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Open Access Research article

Evaluation of a birth preparation program on lumbopelvic pain, urinary incontinence, anxiety and exercise: a randomized controlled trial

Maria Amélia Miquelutti1, José Guilherme Cecatti1 and Maria Yolanda Makuch2*

Author Affiliations

1 Department of Obstetrics and Gynecology, School of Medical Sciences, University of Campinas (UNICAMP), Caixa Postal 6181 13083-970, Campinas, São Paulo, Brazil

2 Center for Research on Reproductive Health of Campinas (Cemicamp), Campinas, SP, Brazil

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BMC Pregnancy and Childbirth 2013, 13:154  doi:10.1186/1471-2393-13-154

Published: 29 July 2013

Abstract

Background

Antenatal preparation programmes are recommended worldwide to promote a healthy pregnancy and greater autonomy during labor and delivery, prevent physical discomfort and high levels of anxiety. The objective of this study was to evaluate effectiveness and safety of a birth preparation programme to minimize lumbopelvic pain, urinary incontinence, anxiety, and increase physical activity during pregnancy as well as to compare its effects on perinatal outcomes comparing two groups of nulliparous women.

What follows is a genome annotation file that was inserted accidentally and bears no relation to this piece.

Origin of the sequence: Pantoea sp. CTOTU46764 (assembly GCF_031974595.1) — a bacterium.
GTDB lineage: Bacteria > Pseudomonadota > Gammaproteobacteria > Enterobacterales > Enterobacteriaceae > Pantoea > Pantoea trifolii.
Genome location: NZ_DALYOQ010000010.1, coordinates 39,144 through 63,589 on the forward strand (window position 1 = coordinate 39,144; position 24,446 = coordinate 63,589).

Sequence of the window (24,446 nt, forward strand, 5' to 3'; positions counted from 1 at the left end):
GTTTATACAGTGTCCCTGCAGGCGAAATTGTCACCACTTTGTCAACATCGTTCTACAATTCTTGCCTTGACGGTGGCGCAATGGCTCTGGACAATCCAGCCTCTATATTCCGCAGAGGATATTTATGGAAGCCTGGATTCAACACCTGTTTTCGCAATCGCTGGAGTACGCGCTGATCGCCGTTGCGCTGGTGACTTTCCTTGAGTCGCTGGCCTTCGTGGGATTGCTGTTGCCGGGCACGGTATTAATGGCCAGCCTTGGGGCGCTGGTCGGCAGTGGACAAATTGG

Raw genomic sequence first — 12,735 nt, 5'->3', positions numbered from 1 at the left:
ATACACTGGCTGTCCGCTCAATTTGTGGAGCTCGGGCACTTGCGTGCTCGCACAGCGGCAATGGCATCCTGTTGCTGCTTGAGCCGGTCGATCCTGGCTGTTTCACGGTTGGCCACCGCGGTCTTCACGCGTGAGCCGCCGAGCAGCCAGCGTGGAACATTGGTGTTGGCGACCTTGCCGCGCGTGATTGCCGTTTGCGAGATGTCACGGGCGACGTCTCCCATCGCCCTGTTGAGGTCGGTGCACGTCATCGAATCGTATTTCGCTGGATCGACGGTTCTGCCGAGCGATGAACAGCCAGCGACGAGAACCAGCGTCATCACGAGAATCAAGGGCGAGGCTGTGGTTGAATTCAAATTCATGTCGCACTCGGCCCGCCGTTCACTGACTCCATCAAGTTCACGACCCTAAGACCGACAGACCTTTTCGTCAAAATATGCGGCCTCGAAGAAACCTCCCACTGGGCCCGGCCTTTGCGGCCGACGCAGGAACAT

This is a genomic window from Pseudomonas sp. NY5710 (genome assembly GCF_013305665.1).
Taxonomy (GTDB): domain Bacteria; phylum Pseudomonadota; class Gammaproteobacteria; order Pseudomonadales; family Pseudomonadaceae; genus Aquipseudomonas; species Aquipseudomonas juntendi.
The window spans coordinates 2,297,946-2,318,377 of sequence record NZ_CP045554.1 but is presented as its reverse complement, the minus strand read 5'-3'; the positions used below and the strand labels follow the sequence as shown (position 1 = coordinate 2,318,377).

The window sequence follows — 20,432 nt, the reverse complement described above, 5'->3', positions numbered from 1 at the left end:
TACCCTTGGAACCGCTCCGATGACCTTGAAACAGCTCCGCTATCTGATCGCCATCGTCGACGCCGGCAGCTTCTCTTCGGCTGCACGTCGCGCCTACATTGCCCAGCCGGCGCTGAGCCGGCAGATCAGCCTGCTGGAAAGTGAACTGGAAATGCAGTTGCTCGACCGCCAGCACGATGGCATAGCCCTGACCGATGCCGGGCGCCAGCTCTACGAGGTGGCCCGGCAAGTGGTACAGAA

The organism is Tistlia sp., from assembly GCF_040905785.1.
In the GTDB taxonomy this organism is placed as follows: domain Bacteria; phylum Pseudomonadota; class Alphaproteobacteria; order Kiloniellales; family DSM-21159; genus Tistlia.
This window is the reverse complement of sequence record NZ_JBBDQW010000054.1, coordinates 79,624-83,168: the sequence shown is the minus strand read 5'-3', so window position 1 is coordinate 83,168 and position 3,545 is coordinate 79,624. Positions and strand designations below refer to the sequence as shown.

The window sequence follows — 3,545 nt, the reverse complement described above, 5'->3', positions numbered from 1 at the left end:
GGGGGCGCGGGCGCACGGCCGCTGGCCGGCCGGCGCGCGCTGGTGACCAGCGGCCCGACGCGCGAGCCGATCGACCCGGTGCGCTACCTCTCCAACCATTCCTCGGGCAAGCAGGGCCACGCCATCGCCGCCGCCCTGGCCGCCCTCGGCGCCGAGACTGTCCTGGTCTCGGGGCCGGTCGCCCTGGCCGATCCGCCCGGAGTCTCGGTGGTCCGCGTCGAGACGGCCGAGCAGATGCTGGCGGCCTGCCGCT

Methods

A randomized controlled trial was conducted with 197 low risk nulliparous women aged 16 to 40 years, with gestational age ≥ 18 weeks. Participants were randomly allocated to participate in a birth preparation programme (BPP; n=97) or a control group (CG; n=100). The intervention was performed on the days of prenatal visits, and consisted of physical exercises, educational activities and instructions on exercises to be performed at home. The control group followed a routine of prenatal care. Primary outcomes were urinary incontinence, lumbopelvic pain, physical activity, and anxiety. Secondary outcomes were perinatal variables.

Results

The risk of urinary incontinence in BPP participants was significantly lower at 30 weeks of pregnancy (BPP 42.7%, CG 62.2%; relative risk [RR] 0.69; 95% confidence interval [CI] 0.51-0.93) and at 36 weeks of pregnancy (BPP 41.2%, CG 68.4%; RR 0.60; 95%CI 0.45-0.81). Participation in the BPP encouraged women to exercise during pregnancy (p=0.009). No difference was found between the groups regarding to anxiety level, lumbopelvic pain, type or duration of delivery and weight or vitality of the newborn infant.

Conclusions

The BPP was effective in controlling urinary incontinence and to encourage the women to exercise during pregnancy with no adverse effects to pregnant women or the fetuses.

Trial registration

Clinicaltrials.gov, (NCT01155804)

Keywords:
Antenatal exercises; Birth preparation program; Urinary incontinence; Low back pain; Pelvic pain; Anxiety; Pregnancy